You Have Permission to Walk Out.

Friends, a few quick notes to start:

A Wish Come Clear celebrated its four-year blog anniversary on January 16! I had every intention of publishing that day, but life got in the way.

In the past week, I’ve faced a host of physical issues. (I’ll spare you the details, but don’t worry, nothing is serious, just unpleasant.) Naturally, I did not appreciate this. Who enjoys letting go of their plans, taking pills, and slowing way down? Not me.

However, there is a silver lining. I’ve had practice letting go of judgment and self-blame and choosing kindness, which is a spiritual workout.

Plus, I’ve realized on a visceral level that I have so much to be thankful for. I mean, I get to write posts that thousands of beautiful, wise people such as yourself actually read! And we’ve been doing this together for four years now … ?! What a gift.

Which reminds me: since I’ve been publishing less frequently here while I’m writing my next book, I’ve been posting more mini-stories on Facebook and Twitter. I invite you to like and follow and join the conversation.

But if you do click over, don’t forget to come back and read the story below … I’m sending it your way with love.

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Lessons from the (Emotional) Arctic Tundra

Have you ever struggled with a weighty sense of failure, a belief that no matter what you try, you’ll make the wrong move?

Have you ever found yourself feeling uncomfortable in a group, thinking: I don’t belong with all these happy people. I’d like to cheer up, but I’m just tense and miserable. Wish I could be like them … ?

If so, dear friend, you are not alone.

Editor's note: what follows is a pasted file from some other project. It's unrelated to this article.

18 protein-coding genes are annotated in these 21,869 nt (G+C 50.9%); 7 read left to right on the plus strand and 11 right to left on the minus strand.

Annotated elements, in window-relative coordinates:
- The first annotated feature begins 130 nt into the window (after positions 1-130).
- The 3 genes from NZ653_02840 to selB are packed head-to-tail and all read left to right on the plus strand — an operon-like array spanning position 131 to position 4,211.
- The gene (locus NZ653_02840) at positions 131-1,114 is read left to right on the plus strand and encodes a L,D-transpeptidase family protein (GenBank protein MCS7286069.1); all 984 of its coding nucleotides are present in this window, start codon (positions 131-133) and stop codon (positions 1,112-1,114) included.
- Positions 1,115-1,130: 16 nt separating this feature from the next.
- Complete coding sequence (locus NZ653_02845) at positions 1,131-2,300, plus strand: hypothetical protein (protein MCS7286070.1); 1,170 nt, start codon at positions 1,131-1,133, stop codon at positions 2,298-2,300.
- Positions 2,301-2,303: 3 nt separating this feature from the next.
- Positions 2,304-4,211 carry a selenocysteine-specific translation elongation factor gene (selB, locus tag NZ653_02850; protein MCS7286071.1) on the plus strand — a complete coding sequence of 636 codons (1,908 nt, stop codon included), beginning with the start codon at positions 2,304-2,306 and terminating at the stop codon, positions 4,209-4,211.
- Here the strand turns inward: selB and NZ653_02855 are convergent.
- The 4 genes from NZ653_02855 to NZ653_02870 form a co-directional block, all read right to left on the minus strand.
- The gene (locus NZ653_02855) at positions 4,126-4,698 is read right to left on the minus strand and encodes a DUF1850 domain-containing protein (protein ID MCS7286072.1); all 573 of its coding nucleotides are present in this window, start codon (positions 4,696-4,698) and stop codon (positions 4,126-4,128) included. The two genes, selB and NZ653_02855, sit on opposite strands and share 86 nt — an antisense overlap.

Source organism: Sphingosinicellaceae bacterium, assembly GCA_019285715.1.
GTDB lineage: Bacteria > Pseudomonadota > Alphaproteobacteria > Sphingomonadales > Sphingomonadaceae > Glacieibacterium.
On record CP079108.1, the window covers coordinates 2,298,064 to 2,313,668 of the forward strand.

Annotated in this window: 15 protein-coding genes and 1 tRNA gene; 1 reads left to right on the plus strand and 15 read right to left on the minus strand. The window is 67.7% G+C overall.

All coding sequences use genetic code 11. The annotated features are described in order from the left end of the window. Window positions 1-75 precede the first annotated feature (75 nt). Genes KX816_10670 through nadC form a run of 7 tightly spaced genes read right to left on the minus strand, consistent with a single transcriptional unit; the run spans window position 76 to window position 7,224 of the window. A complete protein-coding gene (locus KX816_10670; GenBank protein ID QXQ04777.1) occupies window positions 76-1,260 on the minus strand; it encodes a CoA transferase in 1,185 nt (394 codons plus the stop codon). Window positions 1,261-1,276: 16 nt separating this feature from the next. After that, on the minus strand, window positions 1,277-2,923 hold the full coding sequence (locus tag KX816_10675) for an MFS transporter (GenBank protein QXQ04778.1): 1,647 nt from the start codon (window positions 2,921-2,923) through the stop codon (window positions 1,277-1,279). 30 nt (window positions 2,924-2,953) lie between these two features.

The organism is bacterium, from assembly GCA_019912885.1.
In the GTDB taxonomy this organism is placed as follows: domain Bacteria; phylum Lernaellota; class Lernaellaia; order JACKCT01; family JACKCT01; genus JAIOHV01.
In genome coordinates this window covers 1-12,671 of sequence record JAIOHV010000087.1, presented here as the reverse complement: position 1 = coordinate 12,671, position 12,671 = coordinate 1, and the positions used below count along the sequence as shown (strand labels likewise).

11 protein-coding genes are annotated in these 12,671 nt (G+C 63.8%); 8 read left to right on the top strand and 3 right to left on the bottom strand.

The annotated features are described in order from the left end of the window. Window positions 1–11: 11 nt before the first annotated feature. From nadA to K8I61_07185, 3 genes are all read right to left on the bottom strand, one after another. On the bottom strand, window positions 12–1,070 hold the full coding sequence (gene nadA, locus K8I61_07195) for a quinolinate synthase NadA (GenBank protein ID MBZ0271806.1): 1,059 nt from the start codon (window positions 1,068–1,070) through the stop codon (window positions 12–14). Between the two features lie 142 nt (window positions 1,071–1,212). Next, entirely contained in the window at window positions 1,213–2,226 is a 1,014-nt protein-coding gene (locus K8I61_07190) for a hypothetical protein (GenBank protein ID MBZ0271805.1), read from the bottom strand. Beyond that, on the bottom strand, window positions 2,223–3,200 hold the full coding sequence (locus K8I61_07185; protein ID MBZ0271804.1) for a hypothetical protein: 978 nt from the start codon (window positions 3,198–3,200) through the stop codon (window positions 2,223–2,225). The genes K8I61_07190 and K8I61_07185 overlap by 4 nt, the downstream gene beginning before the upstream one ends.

I could talk about our current survey all day — 58 of you have filled it out as of this writing! — but I’ll just share these findings:

53 out of 58 respondents (91%) report measuring their self-worth by their productivity and accomplishments (or lack thereof) on any given day.

And 46 out of 58 respondents (79%) report considering their mistakes or misunderstandings not as learning experiences, but as indications of their failure as people.

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When is it OK to Put Aside Productivity and Go Hands Free?

Once upon a December afternoon, I decided to bake cookies for a party. I could have skipped it; in fact, I nearly talked myself out of it. Baking is not the most efficient use of my time. Nevertheless, I put aside productivity because it felt like Christmas, like celebration.

Choosing Christmas doesn’t come naturally to me. You see, the church I grew up in didn’t believe in celebrating Christmas, supposedly because it was a pagan holiday and a consumerist frenzy.

Looking back, though, I wonder if perhaps the church leaders weren’t really afraid of materialism or paganism. I wonder if they were afraid of what might happen if we were to be still. If we were to make the subversive decision to put aside striving and behold beauty instead.

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